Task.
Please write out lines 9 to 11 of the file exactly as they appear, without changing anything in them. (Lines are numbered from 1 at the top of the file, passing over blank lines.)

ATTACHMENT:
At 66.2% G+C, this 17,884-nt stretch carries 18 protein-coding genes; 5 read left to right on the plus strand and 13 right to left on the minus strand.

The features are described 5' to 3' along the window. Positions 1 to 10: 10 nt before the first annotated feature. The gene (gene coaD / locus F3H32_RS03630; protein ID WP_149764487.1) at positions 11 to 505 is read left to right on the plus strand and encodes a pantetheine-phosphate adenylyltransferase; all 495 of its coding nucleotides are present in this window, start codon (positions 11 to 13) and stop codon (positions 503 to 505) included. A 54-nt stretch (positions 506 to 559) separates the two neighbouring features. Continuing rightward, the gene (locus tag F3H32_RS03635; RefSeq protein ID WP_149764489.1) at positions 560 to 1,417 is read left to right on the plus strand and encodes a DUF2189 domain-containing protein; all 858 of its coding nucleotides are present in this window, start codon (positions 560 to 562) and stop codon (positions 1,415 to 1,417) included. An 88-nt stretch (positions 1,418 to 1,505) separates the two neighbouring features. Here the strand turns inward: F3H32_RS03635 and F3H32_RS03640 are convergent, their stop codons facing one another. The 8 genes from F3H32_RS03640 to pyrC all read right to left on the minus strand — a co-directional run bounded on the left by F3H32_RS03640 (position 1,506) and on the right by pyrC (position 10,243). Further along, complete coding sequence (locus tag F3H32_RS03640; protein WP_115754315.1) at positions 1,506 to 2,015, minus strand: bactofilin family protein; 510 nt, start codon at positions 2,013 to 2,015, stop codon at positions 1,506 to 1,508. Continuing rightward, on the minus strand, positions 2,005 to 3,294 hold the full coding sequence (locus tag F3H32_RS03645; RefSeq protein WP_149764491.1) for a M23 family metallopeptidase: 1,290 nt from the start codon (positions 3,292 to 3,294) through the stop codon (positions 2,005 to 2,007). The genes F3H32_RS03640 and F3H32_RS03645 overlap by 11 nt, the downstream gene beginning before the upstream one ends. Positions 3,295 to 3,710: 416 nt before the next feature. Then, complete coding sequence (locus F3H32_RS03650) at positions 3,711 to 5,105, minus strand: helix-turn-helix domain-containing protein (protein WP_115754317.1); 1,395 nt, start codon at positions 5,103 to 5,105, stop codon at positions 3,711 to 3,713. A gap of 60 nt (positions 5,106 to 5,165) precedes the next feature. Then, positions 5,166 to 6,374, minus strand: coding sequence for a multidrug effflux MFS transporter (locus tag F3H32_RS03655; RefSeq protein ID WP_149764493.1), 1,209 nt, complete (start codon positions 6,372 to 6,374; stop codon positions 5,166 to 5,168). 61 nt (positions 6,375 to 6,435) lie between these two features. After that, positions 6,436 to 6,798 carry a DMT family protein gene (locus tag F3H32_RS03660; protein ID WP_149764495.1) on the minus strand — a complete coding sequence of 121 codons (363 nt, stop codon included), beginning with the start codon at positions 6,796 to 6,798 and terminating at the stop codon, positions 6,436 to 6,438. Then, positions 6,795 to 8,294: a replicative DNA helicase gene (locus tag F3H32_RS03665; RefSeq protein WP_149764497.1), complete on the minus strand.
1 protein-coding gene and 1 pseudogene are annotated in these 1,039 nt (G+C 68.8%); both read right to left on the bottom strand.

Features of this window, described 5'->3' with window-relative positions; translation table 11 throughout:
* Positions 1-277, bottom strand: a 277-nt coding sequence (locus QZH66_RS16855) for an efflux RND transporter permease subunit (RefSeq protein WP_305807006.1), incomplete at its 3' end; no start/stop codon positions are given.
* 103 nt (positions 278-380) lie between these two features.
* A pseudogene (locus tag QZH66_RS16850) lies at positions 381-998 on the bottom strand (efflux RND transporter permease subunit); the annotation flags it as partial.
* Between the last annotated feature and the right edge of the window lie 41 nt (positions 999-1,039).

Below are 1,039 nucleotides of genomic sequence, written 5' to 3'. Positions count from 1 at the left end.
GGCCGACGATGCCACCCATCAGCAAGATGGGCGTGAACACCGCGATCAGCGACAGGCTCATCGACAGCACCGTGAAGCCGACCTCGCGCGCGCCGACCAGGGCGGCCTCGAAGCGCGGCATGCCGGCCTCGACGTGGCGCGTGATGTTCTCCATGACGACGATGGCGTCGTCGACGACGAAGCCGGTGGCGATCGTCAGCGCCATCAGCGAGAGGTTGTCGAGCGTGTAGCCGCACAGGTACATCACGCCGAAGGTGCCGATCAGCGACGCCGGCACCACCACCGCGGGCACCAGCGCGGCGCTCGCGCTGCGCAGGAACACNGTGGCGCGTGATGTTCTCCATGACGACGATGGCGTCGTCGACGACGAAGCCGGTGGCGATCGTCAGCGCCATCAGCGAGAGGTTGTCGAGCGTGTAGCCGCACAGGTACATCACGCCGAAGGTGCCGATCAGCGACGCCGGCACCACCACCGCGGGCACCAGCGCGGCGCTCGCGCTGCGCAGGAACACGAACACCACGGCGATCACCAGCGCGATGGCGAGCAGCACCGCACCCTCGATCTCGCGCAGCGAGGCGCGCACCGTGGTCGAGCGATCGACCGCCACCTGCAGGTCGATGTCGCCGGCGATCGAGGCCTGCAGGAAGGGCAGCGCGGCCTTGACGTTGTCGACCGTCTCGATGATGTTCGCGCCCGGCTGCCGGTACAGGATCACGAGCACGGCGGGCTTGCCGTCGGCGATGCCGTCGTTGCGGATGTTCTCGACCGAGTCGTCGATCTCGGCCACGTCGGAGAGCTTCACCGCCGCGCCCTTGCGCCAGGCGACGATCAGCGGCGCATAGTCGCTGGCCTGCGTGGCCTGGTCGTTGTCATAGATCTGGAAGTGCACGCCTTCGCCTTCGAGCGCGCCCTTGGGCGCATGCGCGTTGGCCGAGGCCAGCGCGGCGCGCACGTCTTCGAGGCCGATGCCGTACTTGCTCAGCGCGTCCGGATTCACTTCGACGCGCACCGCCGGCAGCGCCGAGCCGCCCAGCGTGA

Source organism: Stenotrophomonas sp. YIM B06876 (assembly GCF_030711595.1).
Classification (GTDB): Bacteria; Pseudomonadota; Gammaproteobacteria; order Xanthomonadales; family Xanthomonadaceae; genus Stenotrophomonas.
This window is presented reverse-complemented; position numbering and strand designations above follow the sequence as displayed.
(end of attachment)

Below are 1,039 nucleotides of genomic sequence, written 5' to 3'. Positions count from 1 at the left end.
GGCCGACGATGCCACCCATCAGCAAGATGGGCGTGAACACCGCGATCAGCGACAGGCTCATCGACAGCACCGTGAAGCCGACCTCGCGCGCGCCGACCAGGGCGGCCTCGAAGCGCGGCATGCCGGCCTCGACGTGGCGCGTGATGTTCTCCATGACGACGATGGCGTCGTCGACGACGAAGCCGGTGGCGATCGTCAGCGCCATCAGCGAGAGGTTGTCGAGCGTGTAGCCGCACAGGTACATCACGCCGAAGGTGCCGATCAGCGACGCCGGCACCACCACCGCGGGCACCAGCGCGGCGCTCGCGCTGCGCAGGAACACNGTGGCGCGTGATGTTCTCCATGACGACGATGGCGTCGTCGACGACGAAGCCGGTGGCGATCGTCAGCGCCATCAGCGAGAGGTTGTCGAGCGTGTAGCCGCACAGGTACATCACGCCGAAGGTGCCGATCAGCGACGCCGGCACCACCACCGCGGGCACCAGCGCGGCGCTCGCGCTGCGCAGGAACACGAACACCACGGCGATCACCAGCGCGATGGCGAGCAGCACCGCACCCTCGATCTCGCGCAGCGAGGCGCGCACCGTGGTCGAGCGATCGACCGCCACCTGCAGGTCGATGTCGCCGGCGATCGAGGCCTGCAGGAAGGGCAGCGCGGCCTTGACGTTGTCGACCGTCTCGATGATGTTCGCGCCCGGCTGCCGGTACAGGATCACGAGCACGGCGGGCTTGCCGTCGGCGATGCCGTCGTTGCGGATGTTCTCGACCGAGTCGTCGATCTCGGCCACGTCGGAGAGCTTCACCGCCGCGCCCTTGCGCCAGGCGACGATCAGCGGCGCATAGTCGCTGGCCTGCGTGGCCTGGTCGTTGTCATAGATCTGGAAGTGCACGCCTTCGCCTTCGAGCGCGCCCTTGGGCGCATGCGCGTTGGCCGAGGCCAGCGCGGCGCGCACGTCTTCGAGGCCGATGCCGTACTTGCTCAGCGCGTCCGGATTCACTTCGACGCGCACCGCCGGCAGCGCCGAGCCGCCCAGCGTGA

Source organism: Stenotrophomonas sp. YIM B06876 (assembly GCF_030711595.1).